May 9, 1978
BRAHMS Symphony No. 3 in F Major, Op. 90
BRAHMS Symphony No. 1 in C Minor, Op. 68

May 10, 1978
BRAHMS Piano Concerto No. 1 in D Minor, Op. 15
Alfred Brendel, piano
BRAHMS Symphony No. 1 in C Minor, Op. 68

May 12, 1978
BRAHMS Tragic Overture, Op. 81
BRAHMS A German Requiem, Op. 45
Kiri Te Kanawa, soprano
Bernd Weikl, baritone
Chicago Symphony Chorus
Margaret Hillis, director

May 14 & 15, 1979
BEETHOVEN Symphony No. 4 in B-flat Major, Op. 60
BRUCKNER Symphony No. 6 in A Major

May 16 & 18, 1979
MUSSORGSKY/Rimsky-Korsakov Prelude to Khovanshchina
SHOSTAKOVICH Symphony No. 1, Op. 10
SCHUBERT Symphony No. 9 in C Major, D. 944 (Great)

May 19, 1979
BEETHOVEN Fidelio, Op. 72
Leonore Hildegard Behrens, soprano
Marzelline Sona Ghazarian, soprano
Florestan Peter Hofmann, tenor
Jaquino David Kübler, tenor
Don Pizarro Theo Adam, baritone
Rocco Hans Sotin, bass
Don Fernando Gwynne Howell, bass
Two Prisoners Robert Johnson, tenor and Philip Kraus, baritone
Chicago Symphony Chorus
Margaret Hillis, chorus director

April 28 & 30, 1980
BEETHOVEN Symphony No. 6 in F Major, Op. 68 (Pastorale)
STRAVINSKY The Rite of Spring

April 29, 1980
MENDELSSOHN Symphony No. 3 in A Minor, Op. 56 (Scottish)
WAGNER “Dich, teure Halle” from Tannhäuser
Leontyne Price, soprano
WAGNER Prelude and Liebestod from Tristan and Isolde
Leontyne Price, soprano
MUSSORGSKY/Ravel Pictures at an Exhibition

May 2 & 3, 1980
MAHLER Symphony No. 2 in C Minor (Resurrection)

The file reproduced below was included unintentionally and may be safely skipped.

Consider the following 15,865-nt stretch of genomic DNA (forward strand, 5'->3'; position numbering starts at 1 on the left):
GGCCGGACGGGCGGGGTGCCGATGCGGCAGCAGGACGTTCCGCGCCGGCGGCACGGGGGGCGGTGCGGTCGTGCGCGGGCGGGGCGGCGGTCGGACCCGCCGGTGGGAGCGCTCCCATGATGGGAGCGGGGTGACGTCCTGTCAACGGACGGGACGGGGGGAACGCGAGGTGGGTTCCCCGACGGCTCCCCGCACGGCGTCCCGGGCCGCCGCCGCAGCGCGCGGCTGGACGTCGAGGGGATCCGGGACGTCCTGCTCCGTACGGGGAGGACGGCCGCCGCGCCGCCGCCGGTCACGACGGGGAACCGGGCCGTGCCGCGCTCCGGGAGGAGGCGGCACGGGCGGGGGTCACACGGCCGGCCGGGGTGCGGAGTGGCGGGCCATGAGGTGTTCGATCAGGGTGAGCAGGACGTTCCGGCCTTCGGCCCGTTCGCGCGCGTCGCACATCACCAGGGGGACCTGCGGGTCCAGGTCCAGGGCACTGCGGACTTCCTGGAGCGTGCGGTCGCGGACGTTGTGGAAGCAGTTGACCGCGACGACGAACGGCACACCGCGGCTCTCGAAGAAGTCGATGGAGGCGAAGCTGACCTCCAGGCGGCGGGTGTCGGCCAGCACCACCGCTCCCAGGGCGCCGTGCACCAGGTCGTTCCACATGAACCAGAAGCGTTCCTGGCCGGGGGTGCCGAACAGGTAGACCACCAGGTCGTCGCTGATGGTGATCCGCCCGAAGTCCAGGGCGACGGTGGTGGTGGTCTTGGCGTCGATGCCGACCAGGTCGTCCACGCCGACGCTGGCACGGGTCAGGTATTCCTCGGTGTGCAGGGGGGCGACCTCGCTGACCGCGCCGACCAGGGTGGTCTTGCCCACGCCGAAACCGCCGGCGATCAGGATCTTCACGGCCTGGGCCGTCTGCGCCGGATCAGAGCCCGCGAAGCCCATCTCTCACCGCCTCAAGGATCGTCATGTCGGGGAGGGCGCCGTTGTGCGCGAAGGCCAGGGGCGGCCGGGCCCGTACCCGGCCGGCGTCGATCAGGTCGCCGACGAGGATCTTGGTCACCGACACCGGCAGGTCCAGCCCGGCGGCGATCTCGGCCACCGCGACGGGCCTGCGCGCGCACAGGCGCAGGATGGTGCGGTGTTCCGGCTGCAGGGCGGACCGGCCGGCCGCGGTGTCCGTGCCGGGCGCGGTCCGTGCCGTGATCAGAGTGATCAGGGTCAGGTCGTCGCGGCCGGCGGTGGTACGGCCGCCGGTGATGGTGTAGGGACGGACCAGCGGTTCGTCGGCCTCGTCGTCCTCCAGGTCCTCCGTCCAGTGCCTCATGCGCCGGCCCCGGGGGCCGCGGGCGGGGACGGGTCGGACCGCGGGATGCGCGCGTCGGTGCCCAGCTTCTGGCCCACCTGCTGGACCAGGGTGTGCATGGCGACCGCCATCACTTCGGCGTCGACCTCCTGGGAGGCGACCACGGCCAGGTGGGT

Isobel Buchanan, soprano
Christa Ludwig, mezzo-soprano
Chicago Symphony Chorus
Margaret Hillis, director

April 27 & 29, 1981
MAHLER Symphony No. 9 in D Major

April 28, 1981
BRUCKNER Symphony No.4 in E-flat Major (Romantic)
BARTÓK Concerto for Orchestra

May 1 & 2, 1981
BERLIOZ The Damnation of Faust, Op. 24
Marguerite Frederica von Stade, mezzo-soprano
Faust Kenneth Riegel, tenor (May 1); Peyo Garazzi, tenor (May 2)
Mephistopheles José van Dam, baritone
Brander Malcolm King, bass
Chicago Symphony Chorus
Margaret Hillis, director
Glen Ellyn Children’s Chorus
Doreen Rao, director

April 18, 1983
WAGNER Das Rheingold
Wotan Siegmund Nimsgern, bass-baritone
Alberich Hermann Becht, baritone
Fricka Gabriele Schnaut, mezzo-soprano
Loge Siegfried Jerusalem, tenor
Mime Robert Tear, tenor
Erda Jan DeGaetani, mezzo-soprano
Fafner Malcolm Smith, bass
Fasolt Gwynne Howell, bass
Freia Mary Jane Johnson, soprano
Donner John Cheek, bass-baritone
Froh Dennis Bailey, tenor
Woglinde Michelle Harman-Gulick, soprano
Wellgunde Elizabeth Hynes, soprano
Flosshilde Emily Golden, mezzo-soprano

April 19, 1983
MOZART Overture to The Magic Flute, K. 620
BARTÓK Music for Strings, Percussion, and Celesta